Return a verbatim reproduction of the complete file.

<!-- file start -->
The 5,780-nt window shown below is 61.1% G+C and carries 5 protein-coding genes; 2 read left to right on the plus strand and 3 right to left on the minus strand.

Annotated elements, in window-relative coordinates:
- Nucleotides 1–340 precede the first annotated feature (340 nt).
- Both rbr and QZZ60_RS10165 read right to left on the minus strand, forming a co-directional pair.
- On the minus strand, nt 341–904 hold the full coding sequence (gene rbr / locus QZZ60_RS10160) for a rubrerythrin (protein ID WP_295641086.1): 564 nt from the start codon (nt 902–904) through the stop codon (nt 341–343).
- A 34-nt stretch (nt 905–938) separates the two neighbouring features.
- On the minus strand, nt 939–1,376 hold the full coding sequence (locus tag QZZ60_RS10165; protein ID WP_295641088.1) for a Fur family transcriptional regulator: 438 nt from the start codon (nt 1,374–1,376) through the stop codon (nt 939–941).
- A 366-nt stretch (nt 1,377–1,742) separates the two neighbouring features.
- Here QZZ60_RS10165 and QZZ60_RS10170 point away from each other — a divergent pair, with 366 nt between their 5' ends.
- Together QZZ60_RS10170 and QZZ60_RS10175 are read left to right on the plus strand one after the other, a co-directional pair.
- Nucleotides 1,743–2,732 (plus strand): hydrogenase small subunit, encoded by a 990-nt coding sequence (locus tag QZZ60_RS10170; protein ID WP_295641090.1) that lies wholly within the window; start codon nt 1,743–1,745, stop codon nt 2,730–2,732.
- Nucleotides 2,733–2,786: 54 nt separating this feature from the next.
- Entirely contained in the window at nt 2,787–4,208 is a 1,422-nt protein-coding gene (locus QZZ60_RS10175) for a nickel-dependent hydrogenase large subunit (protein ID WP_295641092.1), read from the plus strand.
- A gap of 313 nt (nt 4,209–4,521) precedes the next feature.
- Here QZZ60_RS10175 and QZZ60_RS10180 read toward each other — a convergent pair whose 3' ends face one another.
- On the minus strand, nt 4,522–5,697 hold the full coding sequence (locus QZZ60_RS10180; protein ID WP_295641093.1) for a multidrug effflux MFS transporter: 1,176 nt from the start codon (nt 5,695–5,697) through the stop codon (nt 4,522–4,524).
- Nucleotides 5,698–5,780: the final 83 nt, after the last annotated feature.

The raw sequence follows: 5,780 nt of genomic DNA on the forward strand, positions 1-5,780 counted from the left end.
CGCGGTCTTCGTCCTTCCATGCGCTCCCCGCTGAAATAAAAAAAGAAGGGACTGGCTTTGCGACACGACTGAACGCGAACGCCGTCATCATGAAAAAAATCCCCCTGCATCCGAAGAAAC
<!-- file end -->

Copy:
The 5,780-nt window shown below is 61.1% G+C and carries 5 protein-coding genes; 2 read left to right on the plus strand and 3 right to left on the minus strand.

Annotated elements, in window-relative coordinates:
- Nucleotides 1–340 precede the first annotated feature (340 nt).
- Both rbr and QZZ60_RS10165 read right to left on the minus strand, forming a co-directional pair.
- On the minus strand, nt 341–904 hold the full coding sequence (gene rbr / locus QZZ60_RS10160) for a rubrerythrin (protein ID WP_295641086.1): 564 nt from the start codon (nt 902–904) through the stop codon (nt 341–343).
- A 34-nt stretch (nt 905–938) separates the two neighbouring features.
- On the minus strand, nt 939–1,376 hold the full coding sequence (locus tag QZZ60_RS10165; protein ID WP_295641088.1) for a Fur family transcriptional regulator: 438 nt from the start codon (nt 1,374–1,376) through the stop codon (nt 939–941).
- A 366-nt stretch (nt 1,377–1,742) separates the two neighbouring features.
- Here QZZ60_RS10165 and QZZ60_RS10170 point away from each other — a divergent pair, with 366 nt between their 5' ends.
- Together QZZ60_RS10170 and QZZ60_RS10175 are read left to right on the plus strand one after the other, a co-directional pair.
- Nucleotides 1,743–2,732 (plus strand): hydrogenase small subunit, encoded by a 990-nt coding sequence (locus tag QZZ60_RS10170; protein ID WP_295641090.1) that lies wholly within the window; start codon nt 1,743–1,745, stop codon nt 2,730–2,732.
- Nucleotides 2,733–2,786: 54 nt separating this feature from the next.
- Entirely contained in the window at nt 2,787–4,208 is a 1,422-nt protein-coding gene (locus QZZ60_RS10175) for a nickel-dependent hydrogenase large subunit (protein ID WP_295641092.1), read from the plus strand.
- A gap of 313 nt (nt 4,209–4,521) precedes the next feature.
- Here QZZ60_RS10175 and QZZ60_RS10180 read toward each other — a convergent pair whose 3' ends face one another.
- On the minus strand, nt 4,522–5,697 hold the full coding sequence (locus QZZ60_RS10180; protein ID WP_295641093.1) for a multidrug effflux MFS transporter: 1,176 nt from the start codon (nt 5,695–5,697) through the stop codon (nt 4,522–4,524).
- Nucleotides 5,698–5,780: the final 83 nt, after the last annotated feature.

The raw sequence follows: 5,780 nt of genomic DNA on the forward strand, positions 1-5,780 counted from the left end.
CGCGGTCTTCGTCCTTCCATGCGCTCCCCGCTGAAATAAAAAAAGAAGGGACTGGCTTTGCGACACGACTGAACGCGAACGCCGTCATCATGAAAAAAATCCCCCTGCATCCGAAGAAAC